I still am amazed by the formal writing.
    Wonder how long it will take to get that coat made? Mom must be some kind of busy.

  • Reply
    May 31, 2010 at 11:42 pm

    Actually what struck me most was his beautiful penmanship. I could just see in my minds eye, that he was cramped and cold, but managed to write such a clear hand. Caro S.

  • Reply
    Nancy M.
    May 31, 2010 at 11:23 pm

    I find all these letters interesting! I love a peek at the past!

  • Reply
    Sheila Bergeron
    May 31, 2010 at 8:16 pm

    It seems like it’s awful hard to get the things he needs- and he loves his Mama.Like him I’ve been so homesick I could hrdly stand it.

  • Reply
    May 31, 2010 at 8:05 pm

    so cool, tipper, thanks for sharing it this day!

  • Reply
    May 31, 2010 at 8:03 pm

    with all our “modern times stuff” it’s hard to understand what those boys went through! Just think about it,they wanted good pants,a coat,and a full belly.That’s where “we” came from!! I am so proud of my kin!!
    They had a CAUSE!

  • Reply
    B. Ruth
    May 31, 2010 at 5:35 pm

    I love the letters….
    Hope he gets that coat soon….and you will post a letter thanking his Mother for either making it for him or sending the gray Jeans material…
    What was the space between the letters referring to the coat and jeans material…about three weeks….I’m guessing…Poor boy needs a coat bad…sounds like!

  • Reply
    May 31, 2010 at 3:11 pm

    As a mother I find these letters heartbreaking. I can’t help but imagine how William’s mother must have felt, with her son exposed to such danger, likely hungry much of the time and cold too. Cloth, like everything else, being pretty hard to come by in the south that late in the war, imagine his poor mother scrambling to somehow find or make enough fabric to preserve her son’s health – and dignity!

  • Reply
    May 31, 2010 at 12:45 pm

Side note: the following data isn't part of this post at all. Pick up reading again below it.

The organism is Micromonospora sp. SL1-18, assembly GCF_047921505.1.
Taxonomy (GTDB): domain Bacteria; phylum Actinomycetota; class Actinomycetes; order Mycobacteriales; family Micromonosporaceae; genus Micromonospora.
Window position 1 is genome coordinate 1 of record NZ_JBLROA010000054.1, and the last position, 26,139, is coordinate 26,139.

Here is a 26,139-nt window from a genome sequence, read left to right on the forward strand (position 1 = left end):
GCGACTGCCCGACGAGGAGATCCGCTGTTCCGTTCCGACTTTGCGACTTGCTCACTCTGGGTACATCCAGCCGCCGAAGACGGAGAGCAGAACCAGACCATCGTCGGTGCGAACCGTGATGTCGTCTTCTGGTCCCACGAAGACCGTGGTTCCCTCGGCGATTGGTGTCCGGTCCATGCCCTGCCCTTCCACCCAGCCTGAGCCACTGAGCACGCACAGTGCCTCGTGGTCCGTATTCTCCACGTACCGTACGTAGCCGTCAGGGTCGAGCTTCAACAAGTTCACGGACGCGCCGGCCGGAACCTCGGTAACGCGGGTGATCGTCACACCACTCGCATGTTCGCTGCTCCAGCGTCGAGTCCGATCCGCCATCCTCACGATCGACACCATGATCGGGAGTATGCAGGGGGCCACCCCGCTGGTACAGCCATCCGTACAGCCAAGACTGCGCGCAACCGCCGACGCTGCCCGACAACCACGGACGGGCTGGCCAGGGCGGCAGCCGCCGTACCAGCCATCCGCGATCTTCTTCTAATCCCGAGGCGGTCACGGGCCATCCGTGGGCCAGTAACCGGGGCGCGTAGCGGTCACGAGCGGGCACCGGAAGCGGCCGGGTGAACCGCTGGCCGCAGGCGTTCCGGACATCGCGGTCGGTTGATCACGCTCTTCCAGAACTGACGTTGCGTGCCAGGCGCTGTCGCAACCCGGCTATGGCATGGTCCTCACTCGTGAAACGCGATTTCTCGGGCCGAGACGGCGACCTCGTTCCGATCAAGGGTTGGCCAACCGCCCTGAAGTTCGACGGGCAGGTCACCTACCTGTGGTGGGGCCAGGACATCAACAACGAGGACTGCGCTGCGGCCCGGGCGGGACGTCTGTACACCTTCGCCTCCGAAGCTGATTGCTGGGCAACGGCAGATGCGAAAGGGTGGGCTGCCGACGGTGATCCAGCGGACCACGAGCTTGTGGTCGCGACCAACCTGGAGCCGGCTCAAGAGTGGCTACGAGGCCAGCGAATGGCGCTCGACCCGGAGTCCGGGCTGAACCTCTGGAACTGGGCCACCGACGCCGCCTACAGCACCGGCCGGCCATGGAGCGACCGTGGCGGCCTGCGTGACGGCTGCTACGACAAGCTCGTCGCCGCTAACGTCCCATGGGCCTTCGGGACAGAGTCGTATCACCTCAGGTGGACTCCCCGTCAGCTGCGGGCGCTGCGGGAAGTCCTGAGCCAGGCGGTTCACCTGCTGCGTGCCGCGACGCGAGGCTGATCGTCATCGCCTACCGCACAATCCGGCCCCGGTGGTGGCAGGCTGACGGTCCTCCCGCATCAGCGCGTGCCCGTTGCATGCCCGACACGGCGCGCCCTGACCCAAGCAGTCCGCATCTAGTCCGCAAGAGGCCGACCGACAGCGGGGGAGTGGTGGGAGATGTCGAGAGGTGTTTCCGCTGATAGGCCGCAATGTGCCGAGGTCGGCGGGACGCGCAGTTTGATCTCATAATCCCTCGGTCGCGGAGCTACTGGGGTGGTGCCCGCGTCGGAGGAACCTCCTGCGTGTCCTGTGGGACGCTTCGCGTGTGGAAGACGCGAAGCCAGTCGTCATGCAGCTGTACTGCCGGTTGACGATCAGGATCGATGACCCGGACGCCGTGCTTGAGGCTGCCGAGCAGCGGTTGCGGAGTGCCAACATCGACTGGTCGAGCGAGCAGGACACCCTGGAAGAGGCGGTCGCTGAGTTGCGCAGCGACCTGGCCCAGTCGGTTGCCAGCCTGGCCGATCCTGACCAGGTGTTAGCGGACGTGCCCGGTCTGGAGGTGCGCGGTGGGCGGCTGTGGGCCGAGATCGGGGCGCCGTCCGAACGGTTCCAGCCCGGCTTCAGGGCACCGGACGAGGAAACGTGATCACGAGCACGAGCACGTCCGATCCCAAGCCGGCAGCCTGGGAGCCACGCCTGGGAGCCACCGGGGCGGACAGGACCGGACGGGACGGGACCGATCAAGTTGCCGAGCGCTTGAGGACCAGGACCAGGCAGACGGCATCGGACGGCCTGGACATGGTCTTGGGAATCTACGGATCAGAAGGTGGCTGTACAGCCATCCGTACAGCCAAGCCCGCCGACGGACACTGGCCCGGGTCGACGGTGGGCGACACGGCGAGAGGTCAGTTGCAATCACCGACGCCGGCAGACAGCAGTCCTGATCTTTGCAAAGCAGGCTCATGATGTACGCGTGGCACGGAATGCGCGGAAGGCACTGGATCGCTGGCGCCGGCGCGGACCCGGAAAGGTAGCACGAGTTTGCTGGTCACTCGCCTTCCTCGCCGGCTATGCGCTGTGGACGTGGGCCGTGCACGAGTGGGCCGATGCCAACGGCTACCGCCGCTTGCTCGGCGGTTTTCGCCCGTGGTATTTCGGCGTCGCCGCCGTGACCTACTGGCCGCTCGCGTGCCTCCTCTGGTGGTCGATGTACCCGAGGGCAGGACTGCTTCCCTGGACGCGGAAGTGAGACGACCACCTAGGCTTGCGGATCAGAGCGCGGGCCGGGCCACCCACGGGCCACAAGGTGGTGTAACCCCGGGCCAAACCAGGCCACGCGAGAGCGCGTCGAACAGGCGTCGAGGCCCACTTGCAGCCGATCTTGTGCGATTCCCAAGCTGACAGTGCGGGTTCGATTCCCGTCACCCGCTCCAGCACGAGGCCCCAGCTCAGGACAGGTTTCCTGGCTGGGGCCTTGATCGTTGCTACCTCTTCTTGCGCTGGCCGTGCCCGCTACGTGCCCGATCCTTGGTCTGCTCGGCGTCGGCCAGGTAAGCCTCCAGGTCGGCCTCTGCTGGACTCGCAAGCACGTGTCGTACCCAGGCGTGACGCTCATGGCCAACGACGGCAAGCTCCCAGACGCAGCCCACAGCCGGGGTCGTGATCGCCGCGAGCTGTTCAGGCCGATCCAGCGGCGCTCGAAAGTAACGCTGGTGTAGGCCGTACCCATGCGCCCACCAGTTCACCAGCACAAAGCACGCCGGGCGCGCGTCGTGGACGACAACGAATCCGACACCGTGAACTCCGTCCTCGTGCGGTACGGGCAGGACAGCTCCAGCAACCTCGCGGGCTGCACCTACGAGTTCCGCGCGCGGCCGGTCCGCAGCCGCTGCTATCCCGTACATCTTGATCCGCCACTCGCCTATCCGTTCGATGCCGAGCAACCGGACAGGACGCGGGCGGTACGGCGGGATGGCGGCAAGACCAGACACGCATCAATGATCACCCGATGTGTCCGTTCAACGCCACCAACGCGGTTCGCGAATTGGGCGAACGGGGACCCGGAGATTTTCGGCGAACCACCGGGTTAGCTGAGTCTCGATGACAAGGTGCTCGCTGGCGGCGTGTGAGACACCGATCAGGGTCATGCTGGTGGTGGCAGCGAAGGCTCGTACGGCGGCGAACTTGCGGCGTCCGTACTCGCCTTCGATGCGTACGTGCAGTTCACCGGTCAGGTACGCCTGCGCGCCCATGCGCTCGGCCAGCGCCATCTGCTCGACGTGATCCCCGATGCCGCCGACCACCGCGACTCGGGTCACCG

i am not sure what he means by jeans, sounds like some kind of materail, not what we think of as jeans. just looking at the writing inthe copy of the letter touched me. so many years ago, i can see the age in the paper.

  • Reply
    Mike McLain
    May 31, 2010 at 12:20 pm

    I goofed on my previous comment. Benjamin Wiley Moore was the brother of W.C.’s mother, Patience Mahalia Moore Penland. Susannah Jones Moore was Patience and Wiley’s mother.
    Sorry for the error. Sometimes these family links get confusing.

  • Reply
    May 31, 2010 at 11:57 am

    Beautiful old letter, Tipper… The one thing which tickled me was hearing his say that someone was ‘mending fast’…. I had heard that before–but it’s been a long long time. Oh–how I enjoy reading old letters… Thanks for sharing this one –on Memorial Day.

  • Reply
    May 31, 2010 at 11:23 am

    I really do enjoy reading these civil war letters. I am kinda a civil war novice if that is what it’s called.
    It was a time when the united states whether it be the North or the South really showed what we were all made of.

  • Reply
    Eva M. Wike, Ph.D.
    May 31, 2010 at 8:32 am

    BEAUTIFUL! The name PENLAND is mighty big over in Clay County where I come from. Mr. Lee Penland was an outstanding educator, Congressman and just a might fine person. He taught my mama, all my brothers and sisters and ME! He gave me confidence that I truly needed at the eighth grade level. He has been gone many decades! I recently tried to pay tribute to him in a presentation I gave to our MULTI-CLASS Reunion at Hayesville High School. He is one fine teacher I will never forget!
    Eva Nell Mull

  • Reply
    Mike McLain
    May 31, 2010 at 7:28 am

    I shared earlier that W. C. Penland was my great-uncle. The Uncle Wiley he refers to is Benjamin Wiley Moore, the brother of W.C.’s mother, Susannah Jones Moore. Wiley was born on March 1, 1823, so he would have celebrated his 40th birthday just before the date of this letter. Thanks for posting the letters.